“A chocolate truffle of a novel: richly indulgent, darkly sweet and utterly satisfying.”—Kirkus Reviews
Reader and Raelynx
King Baryn has decided that if he marries his daughter Amalie to a high-ranking noble, the rebellious marlords might be pacified and he might be able to avert a war. So he invites all the young serramar to the royal city to court his daughter. To protect Amalie from any unsavory suitors, the mystic Cammon is installed to monitor all of Amalie’s courtships, because Cammon is a reader who can tell if someone harbors violence or malevolence in his heart. Much to the dismay of her advisors, Amalie begins to fall in love with the wholly unsuitable Cammon. Even worse, war comes to Gillengaria anyway, and Amalie can only be kept safe through the combined efforts of the Riders, the mystics—and the wild raelynx that has mystical powers of its own.
Hardback published in November 2007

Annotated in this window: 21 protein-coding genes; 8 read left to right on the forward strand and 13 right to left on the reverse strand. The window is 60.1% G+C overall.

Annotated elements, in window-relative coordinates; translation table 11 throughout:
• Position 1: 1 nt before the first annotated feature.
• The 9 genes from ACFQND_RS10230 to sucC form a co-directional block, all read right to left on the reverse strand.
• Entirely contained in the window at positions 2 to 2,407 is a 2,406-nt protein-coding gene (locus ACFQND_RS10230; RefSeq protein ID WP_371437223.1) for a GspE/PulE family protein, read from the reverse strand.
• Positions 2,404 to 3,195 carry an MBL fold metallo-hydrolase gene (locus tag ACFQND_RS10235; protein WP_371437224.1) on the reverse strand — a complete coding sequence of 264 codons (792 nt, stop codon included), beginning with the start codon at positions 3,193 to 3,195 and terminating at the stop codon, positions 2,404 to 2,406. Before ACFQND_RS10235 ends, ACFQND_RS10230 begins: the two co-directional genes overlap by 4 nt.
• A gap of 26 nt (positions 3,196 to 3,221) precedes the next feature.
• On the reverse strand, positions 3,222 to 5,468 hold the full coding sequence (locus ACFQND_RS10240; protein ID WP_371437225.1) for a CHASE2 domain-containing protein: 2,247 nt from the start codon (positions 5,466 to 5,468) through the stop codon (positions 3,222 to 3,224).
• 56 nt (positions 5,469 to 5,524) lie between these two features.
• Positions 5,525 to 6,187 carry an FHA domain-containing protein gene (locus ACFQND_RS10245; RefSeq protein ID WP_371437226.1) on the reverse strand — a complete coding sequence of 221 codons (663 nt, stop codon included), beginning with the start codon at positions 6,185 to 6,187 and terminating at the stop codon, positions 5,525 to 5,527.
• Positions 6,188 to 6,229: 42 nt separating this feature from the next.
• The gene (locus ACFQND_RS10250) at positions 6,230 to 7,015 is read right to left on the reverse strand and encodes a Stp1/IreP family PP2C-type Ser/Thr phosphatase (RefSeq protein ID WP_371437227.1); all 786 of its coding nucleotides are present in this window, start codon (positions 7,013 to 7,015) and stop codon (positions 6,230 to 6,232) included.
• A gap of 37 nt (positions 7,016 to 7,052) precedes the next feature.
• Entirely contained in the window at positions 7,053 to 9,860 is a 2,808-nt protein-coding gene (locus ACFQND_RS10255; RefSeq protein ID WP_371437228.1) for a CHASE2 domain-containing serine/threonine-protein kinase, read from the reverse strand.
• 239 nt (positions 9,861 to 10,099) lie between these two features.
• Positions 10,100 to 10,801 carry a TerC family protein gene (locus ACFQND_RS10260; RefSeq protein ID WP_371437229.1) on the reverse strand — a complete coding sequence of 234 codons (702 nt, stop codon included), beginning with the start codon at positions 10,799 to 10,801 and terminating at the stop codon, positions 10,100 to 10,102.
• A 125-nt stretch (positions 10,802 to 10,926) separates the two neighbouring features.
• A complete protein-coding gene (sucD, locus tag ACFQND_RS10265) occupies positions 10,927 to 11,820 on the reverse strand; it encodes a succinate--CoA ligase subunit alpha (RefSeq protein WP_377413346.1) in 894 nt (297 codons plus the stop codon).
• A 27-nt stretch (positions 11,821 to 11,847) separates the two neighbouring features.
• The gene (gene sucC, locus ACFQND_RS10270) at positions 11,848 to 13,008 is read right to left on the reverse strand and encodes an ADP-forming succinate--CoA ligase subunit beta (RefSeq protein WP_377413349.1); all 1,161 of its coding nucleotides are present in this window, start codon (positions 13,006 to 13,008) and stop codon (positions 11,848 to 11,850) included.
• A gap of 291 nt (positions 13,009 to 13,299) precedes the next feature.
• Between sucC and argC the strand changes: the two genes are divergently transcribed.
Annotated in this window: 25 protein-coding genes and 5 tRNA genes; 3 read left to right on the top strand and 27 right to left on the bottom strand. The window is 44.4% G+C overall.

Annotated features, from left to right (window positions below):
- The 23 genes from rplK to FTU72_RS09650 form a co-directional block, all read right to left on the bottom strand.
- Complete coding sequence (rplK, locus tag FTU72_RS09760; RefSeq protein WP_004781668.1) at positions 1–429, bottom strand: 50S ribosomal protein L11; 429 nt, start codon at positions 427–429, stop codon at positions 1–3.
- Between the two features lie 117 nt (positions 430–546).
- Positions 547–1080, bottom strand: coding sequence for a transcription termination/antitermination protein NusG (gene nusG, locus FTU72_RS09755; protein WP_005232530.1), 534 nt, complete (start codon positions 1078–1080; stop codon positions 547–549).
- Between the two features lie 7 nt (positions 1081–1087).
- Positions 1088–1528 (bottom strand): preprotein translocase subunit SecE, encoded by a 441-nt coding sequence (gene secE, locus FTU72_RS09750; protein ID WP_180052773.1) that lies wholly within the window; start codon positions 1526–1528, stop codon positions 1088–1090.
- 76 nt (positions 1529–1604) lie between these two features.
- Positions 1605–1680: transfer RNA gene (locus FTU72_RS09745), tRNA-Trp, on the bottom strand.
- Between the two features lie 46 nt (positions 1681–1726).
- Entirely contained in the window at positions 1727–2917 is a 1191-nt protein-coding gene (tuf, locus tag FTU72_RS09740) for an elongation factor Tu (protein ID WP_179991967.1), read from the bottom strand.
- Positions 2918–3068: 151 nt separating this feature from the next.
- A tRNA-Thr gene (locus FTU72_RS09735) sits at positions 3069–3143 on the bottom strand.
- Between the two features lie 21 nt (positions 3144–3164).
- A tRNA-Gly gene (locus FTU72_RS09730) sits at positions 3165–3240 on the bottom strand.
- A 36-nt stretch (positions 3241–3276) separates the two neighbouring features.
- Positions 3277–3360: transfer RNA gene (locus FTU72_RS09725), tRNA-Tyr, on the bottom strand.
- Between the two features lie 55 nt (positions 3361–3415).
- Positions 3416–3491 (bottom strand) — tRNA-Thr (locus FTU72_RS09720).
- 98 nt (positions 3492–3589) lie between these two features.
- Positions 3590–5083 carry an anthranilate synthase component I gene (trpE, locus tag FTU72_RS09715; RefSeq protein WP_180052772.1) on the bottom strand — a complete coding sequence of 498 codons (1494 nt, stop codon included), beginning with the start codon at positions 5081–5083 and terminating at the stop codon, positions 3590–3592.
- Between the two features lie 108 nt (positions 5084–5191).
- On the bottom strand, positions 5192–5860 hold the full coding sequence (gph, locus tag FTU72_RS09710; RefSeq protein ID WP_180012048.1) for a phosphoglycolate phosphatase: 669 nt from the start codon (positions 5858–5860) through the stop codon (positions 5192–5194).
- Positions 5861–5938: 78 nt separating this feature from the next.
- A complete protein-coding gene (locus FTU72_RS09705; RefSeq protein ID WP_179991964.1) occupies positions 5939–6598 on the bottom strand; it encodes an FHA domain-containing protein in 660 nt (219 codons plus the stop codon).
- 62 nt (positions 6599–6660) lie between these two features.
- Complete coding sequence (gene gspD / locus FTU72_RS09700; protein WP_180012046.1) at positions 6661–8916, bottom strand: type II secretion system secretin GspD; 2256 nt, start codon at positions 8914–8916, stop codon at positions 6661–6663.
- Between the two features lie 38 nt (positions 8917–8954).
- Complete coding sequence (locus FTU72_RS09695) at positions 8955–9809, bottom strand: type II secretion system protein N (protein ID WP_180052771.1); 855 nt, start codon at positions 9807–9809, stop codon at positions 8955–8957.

Paperback published in October 2008.
While each of the Twelve Houses books is meant to stand alone, this one would be fairly difficult to follow for anyone who hadn’t read the previous three books, I think. I always considered it the concluding chapters of one very long novel, and I tried to tie up all the threads and clues that were presented in earlier books. I also jumped at the chance to bring back minor characters from the previous books to make cameo appearances—Sosie, Mayva, Kelti, Torrin, Lara. Everybody’s here.
In terms of theme music, I haven’t really been able to come up with a good heavy metal ballad that fits Cammon and Amalie. Sadly, the song that most seems to capture their relationship is The Monkees’ “Cheer Up, Sleepy Jean” with the line about the “daydream believer and the homecoming queen.” I’ll keep thinking.
Without question, Chapter 29. Action! Heartbreak! Desperation! Rescue! I love it.